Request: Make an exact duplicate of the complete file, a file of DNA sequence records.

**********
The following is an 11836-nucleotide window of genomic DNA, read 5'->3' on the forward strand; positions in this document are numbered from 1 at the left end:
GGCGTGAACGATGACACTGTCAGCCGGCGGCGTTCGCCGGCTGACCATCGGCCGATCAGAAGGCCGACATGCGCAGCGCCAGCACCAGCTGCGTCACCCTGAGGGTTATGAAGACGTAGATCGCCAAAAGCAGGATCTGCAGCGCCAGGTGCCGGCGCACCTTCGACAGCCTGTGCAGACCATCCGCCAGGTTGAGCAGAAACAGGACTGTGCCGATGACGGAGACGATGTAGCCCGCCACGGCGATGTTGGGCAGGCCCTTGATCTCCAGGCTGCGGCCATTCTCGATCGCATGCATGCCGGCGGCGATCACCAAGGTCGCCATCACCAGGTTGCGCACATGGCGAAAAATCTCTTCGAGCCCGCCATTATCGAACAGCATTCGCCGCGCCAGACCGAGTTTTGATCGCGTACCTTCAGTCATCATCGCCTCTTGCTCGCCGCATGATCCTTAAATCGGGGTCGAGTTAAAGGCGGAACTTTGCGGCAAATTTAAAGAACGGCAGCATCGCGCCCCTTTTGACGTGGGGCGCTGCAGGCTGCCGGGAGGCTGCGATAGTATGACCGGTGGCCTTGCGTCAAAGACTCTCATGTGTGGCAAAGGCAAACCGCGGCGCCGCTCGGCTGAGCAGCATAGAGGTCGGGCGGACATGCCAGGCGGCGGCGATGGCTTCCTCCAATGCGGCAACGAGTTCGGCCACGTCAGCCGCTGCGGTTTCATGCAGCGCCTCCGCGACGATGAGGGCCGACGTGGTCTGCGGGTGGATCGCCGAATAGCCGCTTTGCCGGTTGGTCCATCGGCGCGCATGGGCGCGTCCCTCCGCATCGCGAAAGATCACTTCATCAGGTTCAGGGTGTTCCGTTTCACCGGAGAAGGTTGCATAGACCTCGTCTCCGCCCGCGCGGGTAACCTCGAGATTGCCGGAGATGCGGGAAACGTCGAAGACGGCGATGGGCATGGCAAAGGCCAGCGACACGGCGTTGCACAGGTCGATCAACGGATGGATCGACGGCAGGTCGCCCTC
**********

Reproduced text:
The following is an 11836-nucleotide window of genomic DNA, read 5'->3' on the forward strand; positions in this document are numbered from 1 at the left end:
GGCGTGAACGATGACACTGTCAGCCGGCGGCGTTCGCCGGCTGACCATCGGCCGATCAGAAGGCCGACATGCGCAGCGCCAGCACCAGCTGCGTCACCCTGAGGGTTATGAAGACGTAGATCGCCAAAAGCAGGATCTGCAGCGCCAGGTGCCGGCGCACCTTCGACAGCCTGTGCAGACCATCCGCCAGGTTGAGCAGAAACAGGACTGTGCCGATGACGGAGACGATGTAGCCCGCCACGGCGATGTTGGGCAGGCCCTTGATCTCCAGGCTGCGGCCATTCTCGATCGCATGCATGCCGGCGGCGATCACCAAGGTCGCCATCACCAGGTTGCGCACATGGCGAAAAATCTCTTCGAGCCCGCCATTATCGAACAGCATTCGCCGCGCCAGACCGAGTTTTGATCGCGTACCTTCAGTCATCATCGCCTCTTGCTCGCCGCATGATCCTTAAATCGGGGTCGAGTTAAAGGCGGAACTTTGCGGCAAATTTAAAGAACGGCAGCATCGCGCCCCTTTTGACGTGGGGCGCTGCAGGCTGCCGGGAGGCTGCGATAGTATGACCGGTGGCCTTGCGTCAAAGACTCTCATGTGTGGCAAAGGCAAACCGCGGCGCCGCTCGGCTGAGCAGCATAGAGGTCGGGCGGACATGCCAGGCGGCGGCGATGGCTTCCTCCAATGCGGCAACGAGTTCGGCCACGTCAGCCGCTGCGGTTTCATGCAGCGCCTCCGCGACGATGAGGGCCGACGTGGTCTGCGGGTGGATCGCCGAATAGCCGCTTTGCCGGTTGGTCCATCGGCGCGCATGGGCGCGTCCCTCCGCATCGCGAAAGATCACTTCATCAGGTTCAGGGTGTTCCGTTTCACCGGAGAAGGTTGCATAGACCTCGTCTCCGCCCGCGCGGGTAACCTCGAGATTGCCGGAGATGCGGGAAACGTCGAAGACGGCGATGGGCATGGCAAAGGCCAGCGACACGGCGTTGCACAGGTCGATCAACGGATGGATCGACGGCAGGTCGCCCTC